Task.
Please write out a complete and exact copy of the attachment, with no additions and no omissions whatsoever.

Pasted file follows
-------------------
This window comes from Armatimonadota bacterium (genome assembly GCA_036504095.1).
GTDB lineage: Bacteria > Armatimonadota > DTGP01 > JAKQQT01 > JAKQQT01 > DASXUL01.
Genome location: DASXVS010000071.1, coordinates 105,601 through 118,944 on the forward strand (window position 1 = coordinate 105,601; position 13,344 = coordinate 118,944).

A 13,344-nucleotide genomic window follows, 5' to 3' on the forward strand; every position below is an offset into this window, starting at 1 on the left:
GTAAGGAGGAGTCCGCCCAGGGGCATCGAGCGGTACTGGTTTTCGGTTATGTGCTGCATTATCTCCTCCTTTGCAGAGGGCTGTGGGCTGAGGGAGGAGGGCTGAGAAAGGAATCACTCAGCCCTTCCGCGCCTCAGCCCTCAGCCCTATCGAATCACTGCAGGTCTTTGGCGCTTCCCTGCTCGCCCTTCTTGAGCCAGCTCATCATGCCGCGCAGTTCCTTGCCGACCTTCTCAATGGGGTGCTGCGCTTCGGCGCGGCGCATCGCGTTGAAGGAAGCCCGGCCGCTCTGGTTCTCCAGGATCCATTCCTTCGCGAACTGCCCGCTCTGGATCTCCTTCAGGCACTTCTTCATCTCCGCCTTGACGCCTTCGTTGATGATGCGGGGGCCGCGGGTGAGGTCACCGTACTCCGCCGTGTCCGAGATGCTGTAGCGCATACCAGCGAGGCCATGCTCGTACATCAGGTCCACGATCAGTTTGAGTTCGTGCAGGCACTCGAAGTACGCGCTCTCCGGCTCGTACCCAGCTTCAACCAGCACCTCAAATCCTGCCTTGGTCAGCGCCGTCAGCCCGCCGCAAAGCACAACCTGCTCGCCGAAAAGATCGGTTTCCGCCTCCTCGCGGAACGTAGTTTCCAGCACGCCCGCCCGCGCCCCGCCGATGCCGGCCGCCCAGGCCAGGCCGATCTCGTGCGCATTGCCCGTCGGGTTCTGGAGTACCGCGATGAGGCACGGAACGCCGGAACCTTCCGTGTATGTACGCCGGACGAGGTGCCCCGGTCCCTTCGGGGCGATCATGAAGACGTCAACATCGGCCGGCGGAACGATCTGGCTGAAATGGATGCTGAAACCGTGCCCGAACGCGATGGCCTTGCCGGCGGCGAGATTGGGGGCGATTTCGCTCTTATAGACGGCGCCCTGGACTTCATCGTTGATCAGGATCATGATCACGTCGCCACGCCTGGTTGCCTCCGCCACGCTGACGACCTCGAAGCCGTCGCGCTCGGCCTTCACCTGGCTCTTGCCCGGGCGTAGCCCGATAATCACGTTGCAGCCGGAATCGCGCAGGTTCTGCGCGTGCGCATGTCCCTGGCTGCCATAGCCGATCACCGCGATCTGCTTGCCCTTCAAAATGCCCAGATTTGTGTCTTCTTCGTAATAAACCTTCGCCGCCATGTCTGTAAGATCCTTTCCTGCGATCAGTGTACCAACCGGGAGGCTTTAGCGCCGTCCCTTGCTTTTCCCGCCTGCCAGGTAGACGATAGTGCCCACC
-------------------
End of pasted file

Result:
This window comes from Armatimonadota bacterium (genome assembly GCA_036504095.1).
GTDB lineage: Bacteria > Armatimonadota > DTGP01 > JAKQQT01 > JAKQQT01 > DASXUL01.
Genome location: DASXVS010000071.1, coordinates 105,601 through 118,944 on the forward strand (window position 1 = coordinate 105,601; position 13,344 = coordinate 118,944).

A 13,344-nucleotide genomic window follows, 5' to 3' on the forward strand; every position below is an offset into this window, starting at 1 on the left:
GTAAGGAGGAGTCCGCCCAGGGGCATCGAGCGGTACTGGTTTTCGGTTATGTGCTGCATTATCTCCTCCTTTGCAGAGGGCTGTGGGCTGAGGGAGGAGGGCTGAGAAAGGAATCACTCAGCCCTTCCGCGCCTCAGCCCTCAGCCCTATCGAATCACTGCAGGTCTTTGGCGCTTCCCTGCTCGCCCTTCTTGAGCCAGCTCATCATGCCGCGCAGTTCCTTGCCGACCTTCTCAATGGGGTGCTGCGCTTCGGCGCGGCGCATCGCGTTGAAGGAAGCCCGGCCGCTCTGGTTCTCCAGGATCCATTCCTTCGCGAACTGCCCGCTCTGGATCTCCTTCAGGCACTTCTTCATCTCCGCCTTGACGCCTTCGTTGATGATGCGGGGGCCGCGGGTGAGGTCACCGTACTCCGCCGTGTCCGAGATGCTGTAGCGCATACCAGCGAGGCCATGCTCGTACATCAGGTCCACGATCAGTTTGAGTTCGTGCAGGCACTCGAAGTACGCGCTCTCCGGCTCGTACCCAGCTTCAACCAGCACCTCAAATCCTGCCTTGGTCAGCGCCGTCAGCCCGCCGCAAAGCACAACCTGCTCGCCGAAAAGATCGGTTTCCGCCTCCTCGCGGAACGTAGTTTCCAGCACGCCCGCCCGCGCCCCGCCGATGCCGGCCGCCCAGGCCAGGCCGATCTCGTGCGCATTGCCCGTCGGGTTCTGGAGTACCGCGATGAGGCACGGAACGCCGGAACCTTCCGTGTATGTACGCCGGACGAGGTGCCCCGGTCCCTTCGGGGCGATCATGAAGACGTCAACATCGGCCGGCGGAACGATCTGGCTGAAATGGATGCTGAAACCGTGCCCGAACGCGATGGCCTTGCCGGCGGCGAGATTGGGGGCGATTTCGCTCTTATAGACGGCGCCCTGGACTTCATCGTTGATCAGGATCATGATCACGTCGCCACGCCTGGTTGCCTCCGCCACGCTGACGACCTCGAAGCCGTCGCGCTCGGCCTTCACCTGGCTCTTGCCCGGGCGTAGCCCGATAATCACGTTGCAGCCGGAATCGCGCAGGTTCTGCGCGTGCGCATGTCCCTGGCTGCCATAGCCGATCACCGCGATCTGCTTGCCCTTCAAAATGCCCAGATTTGTGTCTTCTTCGTAATAAACCTTCGCCGCCATGTCTGTAAGATCCTTTCCTGCGATCAGTGTACCAACCGGGAGGCTTTAGCGCCGTCCCTTGCTTTTCCCGCCTGCCAGGTAGACGATAGTGCCCACC